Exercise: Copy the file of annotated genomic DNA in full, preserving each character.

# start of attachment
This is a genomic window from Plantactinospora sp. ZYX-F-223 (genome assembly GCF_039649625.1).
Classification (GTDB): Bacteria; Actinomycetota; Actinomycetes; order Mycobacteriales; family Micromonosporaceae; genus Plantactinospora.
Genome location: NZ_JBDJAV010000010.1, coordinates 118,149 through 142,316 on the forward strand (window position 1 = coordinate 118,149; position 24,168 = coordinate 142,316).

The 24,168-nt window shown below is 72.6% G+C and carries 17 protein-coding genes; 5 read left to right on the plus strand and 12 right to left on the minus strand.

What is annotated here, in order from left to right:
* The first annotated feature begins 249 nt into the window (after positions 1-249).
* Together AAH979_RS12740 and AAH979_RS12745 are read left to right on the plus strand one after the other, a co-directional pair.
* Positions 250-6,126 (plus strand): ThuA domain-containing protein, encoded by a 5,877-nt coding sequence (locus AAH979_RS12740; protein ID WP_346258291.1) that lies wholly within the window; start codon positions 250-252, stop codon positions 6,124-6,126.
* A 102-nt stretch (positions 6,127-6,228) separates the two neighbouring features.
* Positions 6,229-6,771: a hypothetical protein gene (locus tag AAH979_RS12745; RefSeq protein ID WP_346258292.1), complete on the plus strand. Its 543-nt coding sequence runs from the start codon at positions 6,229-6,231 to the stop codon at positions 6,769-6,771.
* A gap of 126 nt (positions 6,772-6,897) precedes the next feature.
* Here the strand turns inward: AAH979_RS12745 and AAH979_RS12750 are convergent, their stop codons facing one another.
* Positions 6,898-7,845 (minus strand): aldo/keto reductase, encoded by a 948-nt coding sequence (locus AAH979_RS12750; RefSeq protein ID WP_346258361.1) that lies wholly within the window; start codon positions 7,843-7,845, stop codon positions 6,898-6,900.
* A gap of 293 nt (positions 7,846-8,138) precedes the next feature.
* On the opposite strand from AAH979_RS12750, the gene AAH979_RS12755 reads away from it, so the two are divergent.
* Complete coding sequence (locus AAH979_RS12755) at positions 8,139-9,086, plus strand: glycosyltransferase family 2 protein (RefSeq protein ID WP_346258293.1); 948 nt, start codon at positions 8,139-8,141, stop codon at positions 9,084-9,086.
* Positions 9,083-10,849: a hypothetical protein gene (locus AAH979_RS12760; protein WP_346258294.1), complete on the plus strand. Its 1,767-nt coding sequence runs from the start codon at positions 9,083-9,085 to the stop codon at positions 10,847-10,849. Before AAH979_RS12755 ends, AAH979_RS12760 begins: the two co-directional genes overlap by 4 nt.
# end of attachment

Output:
This is a genomic window from Plantactinospora sp. ZYX-F-223 (genome assembly GCF_039649625.1).
Classification (GTDB): Bacteria; Actinomycetota; Actinomycetes; order Mycobacteriales; family Micromonosporaceae; genus Plantactinospora.
Genome location: NZ_JBDJAV010000010.1, coordinates 118,149 through 142,316 on the forward strand (window position 1 = coordinate 118,149; position 24,168 = coordinate 142,316).

The 24,168-nt window shown below is 72.6% G+C and carries 17 protein-coding genes; 5 read left to right on the plus strand and 12 right to left on the minus strand.

What is annotated here, in order from left to right:
* The first annotated feature begins 249 nt into the window (after positions 1-249).
* Together AAH979_RS12740 and AAH979_RS12745 are read left to right on the plus strand one after the other, a co-directional pair.
* Positions 250-6,126 (plus strand): ThuA domain-containing protein, encoded by a 5,877-nt coding sequence (locus AAH979_RS12740; protein ID WP_346258291.1) that lies wholly within the window; start codon positions 250-252, stop codon positions 6,124-6,126.
* A 102-nt stretch (positions 6,127-6,228) separates the two neighbouring features.
* Positions 6,229-6,771: a hypothetical protein gene (locus tag AAH979_RS12745; RefSeq protein ID WP_346258292.1), complete on the plus strand. Its 543-nt coding sequence runs from the start codon at positions 6,229-6,231 to the stop codon at positions 6,769-6,771.
* A gap of 126 nt (positions 6,772-6,897) precedes the next feature.
* Here the strand turns inward: AAH979_RS12745 and AAH979_RS12750 are convergent, their stop codons facing one another.
* Positions 6,898-7,845 (minus strand): aldo/keto reductase, encoded by a 948-nt coding sequence (locus AAH979_RS12750; RefSeq protein ID WP_346258361.1) that lies wholly within the window; start codon positions 7,843-7,845, stop codon positions 6,898-6,900.
* A gap of 293 nt (positions 7,846-8,138) precedes the next feature.
* On the opposite strand from AAH979_RS12750, the gene AAH979_RS12755 reads away from it, so the two are divergent.
* Complete coding sequence (locus AAH979_RS12755) at positions 8,139-9,086, plus strand: glycosyltransferase family 2 protein (RefSeq protein ID WP_346258293.1); 948 nt, start codon at positions 8,139-8,141, stop codon at positions 9,084-9,086.
* Positions 9,083-10,849: a hypothetical protein gene (locus AAH979_RS12760; protein WP_346258294.1), complete on the plus strand. Its 1,767-nt coding sequence runs from the start codon at positions 9,083-9,085 to the stop codon at positions 10,847-10,849. Before AAH979_RS12755 ends, AAH979_RS12760 begins: the two co-directional genes overlap by 4 nt.